Apricots are more likely to have frost kill flowers than peaches because they bloom a bit earlier. Though there are late-blooming apricot varieties, the differences between full bloom on early and late-blooming varieties appears to be slight. Research at Virginia Tech in the 90's showed a maximum of a 4-day difference between early and late varieties. However, in some years that may be all that is needed. The trees in the study that were considered late blooming included Hungarian Rose, Tilton and Harlayne. Harglow was not included in the study but is also considered late-blooming. See https://pubs.ext.vt.edu/422/422-761/422-761.html for more info.
Peaches are next on the list for being likely to be caught by a late frost. With peaches, two characteristics become important when considering whether they will be damaged. Like apricots, bloom time is very important but fruit bud hardiness should also be considered. In this case, fruit bud hardiness refers to hardiness to late frosts rather than the ability to survive extreme low temperatures during the winter. Late bloomers included ‘China Pearl’, ‘Encore’, ‘Intrepid’, and ‘Risingstar.’ See http://aces.nmsu.edu/pubs/research/horticulture/RR782.pdf . The ‘Intrepid’ cultivar also has shown excellent cold hardiness when in flower. See http://www.google.com/patents/USPP12357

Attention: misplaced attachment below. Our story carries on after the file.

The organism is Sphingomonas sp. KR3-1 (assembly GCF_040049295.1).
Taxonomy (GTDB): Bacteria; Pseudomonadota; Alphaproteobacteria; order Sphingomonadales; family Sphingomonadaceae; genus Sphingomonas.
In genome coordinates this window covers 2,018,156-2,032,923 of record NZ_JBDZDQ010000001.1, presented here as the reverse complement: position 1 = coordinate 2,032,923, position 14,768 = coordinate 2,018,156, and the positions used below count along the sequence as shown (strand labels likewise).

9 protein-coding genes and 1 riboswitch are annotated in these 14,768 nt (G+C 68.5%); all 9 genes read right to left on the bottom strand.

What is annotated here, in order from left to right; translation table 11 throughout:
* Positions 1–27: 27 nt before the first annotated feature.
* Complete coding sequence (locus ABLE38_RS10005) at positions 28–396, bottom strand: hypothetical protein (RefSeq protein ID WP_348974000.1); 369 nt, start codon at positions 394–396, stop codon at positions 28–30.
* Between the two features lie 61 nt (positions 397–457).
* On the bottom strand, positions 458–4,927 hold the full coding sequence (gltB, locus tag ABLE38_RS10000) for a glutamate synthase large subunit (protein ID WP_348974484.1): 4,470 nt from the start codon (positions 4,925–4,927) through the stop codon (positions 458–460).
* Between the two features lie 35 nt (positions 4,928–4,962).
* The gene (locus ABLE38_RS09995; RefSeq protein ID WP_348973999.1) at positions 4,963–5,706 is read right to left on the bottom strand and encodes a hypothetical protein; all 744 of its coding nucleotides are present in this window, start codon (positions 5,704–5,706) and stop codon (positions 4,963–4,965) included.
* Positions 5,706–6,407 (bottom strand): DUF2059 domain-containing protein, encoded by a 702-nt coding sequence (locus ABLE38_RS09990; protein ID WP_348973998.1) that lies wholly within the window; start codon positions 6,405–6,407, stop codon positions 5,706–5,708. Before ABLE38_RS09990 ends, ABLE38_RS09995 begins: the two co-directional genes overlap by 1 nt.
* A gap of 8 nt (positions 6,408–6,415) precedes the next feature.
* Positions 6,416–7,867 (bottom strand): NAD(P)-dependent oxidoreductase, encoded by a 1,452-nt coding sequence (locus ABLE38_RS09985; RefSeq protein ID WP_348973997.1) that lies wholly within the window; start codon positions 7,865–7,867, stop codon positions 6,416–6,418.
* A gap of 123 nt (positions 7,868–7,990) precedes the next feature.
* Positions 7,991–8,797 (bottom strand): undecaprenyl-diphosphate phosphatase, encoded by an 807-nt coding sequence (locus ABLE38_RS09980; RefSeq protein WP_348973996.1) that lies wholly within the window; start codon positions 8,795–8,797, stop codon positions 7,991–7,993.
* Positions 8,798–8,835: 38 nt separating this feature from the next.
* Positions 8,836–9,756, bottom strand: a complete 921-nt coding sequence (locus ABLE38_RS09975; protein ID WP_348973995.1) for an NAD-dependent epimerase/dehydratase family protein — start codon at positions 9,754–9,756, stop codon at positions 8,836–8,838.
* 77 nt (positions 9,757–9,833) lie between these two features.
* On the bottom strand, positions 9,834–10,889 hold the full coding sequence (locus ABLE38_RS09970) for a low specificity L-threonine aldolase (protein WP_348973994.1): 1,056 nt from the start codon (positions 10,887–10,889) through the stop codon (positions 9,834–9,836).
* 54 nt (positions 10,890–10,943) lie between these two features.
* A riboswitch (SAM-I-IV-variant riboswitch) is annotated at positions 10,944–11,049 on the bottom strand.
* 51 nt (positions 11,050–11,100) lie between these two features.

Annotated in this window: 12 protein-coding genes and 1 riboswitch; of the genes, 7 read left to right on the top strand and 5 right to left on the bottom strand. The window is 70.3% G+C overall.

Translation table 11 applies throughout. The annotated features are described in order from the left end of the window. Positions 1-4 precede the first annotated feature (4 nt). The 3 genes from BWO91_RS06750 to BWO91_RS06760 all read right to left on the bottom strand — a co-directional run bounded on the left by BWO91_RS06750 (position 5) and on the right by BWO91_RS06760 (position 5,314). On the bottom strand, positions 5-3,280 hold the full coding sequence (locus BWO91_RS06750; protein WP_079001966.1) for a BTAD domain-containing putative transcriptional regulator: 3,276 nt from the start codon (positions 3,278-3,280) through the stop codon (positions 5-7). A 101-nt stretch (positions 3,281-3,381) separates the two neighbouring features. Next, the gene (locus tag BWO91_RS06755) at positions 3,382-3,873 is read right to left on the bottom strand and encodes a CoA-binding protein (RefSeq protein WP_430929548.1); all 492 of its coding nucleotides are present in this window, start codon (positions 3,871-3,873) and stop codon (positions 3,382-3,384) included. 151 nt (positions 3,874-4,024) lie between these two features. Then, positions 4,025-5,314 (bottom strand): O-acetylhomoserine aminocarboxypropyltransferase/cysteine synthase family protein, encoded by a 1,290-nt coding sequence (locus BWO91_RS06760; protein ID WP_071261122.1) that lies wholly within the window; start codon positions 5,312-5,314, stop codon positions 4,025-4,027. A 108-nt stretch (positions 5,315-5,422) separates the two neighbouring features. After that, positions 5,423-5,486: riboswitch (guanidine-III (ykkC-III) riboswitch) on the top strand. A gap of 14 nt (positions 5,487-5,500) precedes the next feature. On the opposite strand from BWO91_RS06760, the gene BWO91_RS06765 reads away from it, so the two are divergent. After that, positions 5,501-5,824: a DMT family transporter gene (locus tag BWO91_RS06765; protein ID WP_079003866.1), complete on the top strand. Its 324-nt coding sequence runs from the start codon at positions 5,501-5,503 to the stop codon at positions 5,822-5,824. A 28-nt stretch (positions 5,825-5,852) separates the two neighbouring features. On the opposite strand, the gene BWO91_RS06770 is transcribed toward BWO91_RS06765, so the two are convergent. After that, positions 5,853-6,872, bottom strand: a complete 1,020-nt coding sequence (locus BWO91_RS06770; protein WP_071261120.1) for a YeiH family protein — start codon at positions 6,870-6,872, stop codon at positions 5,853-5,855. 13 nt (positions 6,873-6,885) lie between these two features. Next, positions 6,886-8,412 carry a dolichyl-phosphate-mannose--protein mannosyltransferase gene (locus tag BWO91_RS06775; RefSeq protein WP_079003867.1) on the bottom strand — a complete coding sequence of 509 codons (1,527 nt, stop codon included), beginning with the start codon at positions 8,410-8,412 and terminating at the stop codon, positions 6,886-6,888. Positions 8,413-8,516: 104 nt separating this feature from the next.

So, are there other considerations when looking at possible frost damage? Location can be very important. Planting on a hill which allows cold air to drain to lower elevations can help. Also, a location in town will be more likely to have a warmer micro-climate than an exposed location. Some gardeners will add a heat source under a tree during cold nights if they are close to a building. Heat lamps and charcoal briquettes are sometimes used but safety should be the first consideration. (Ward Upham)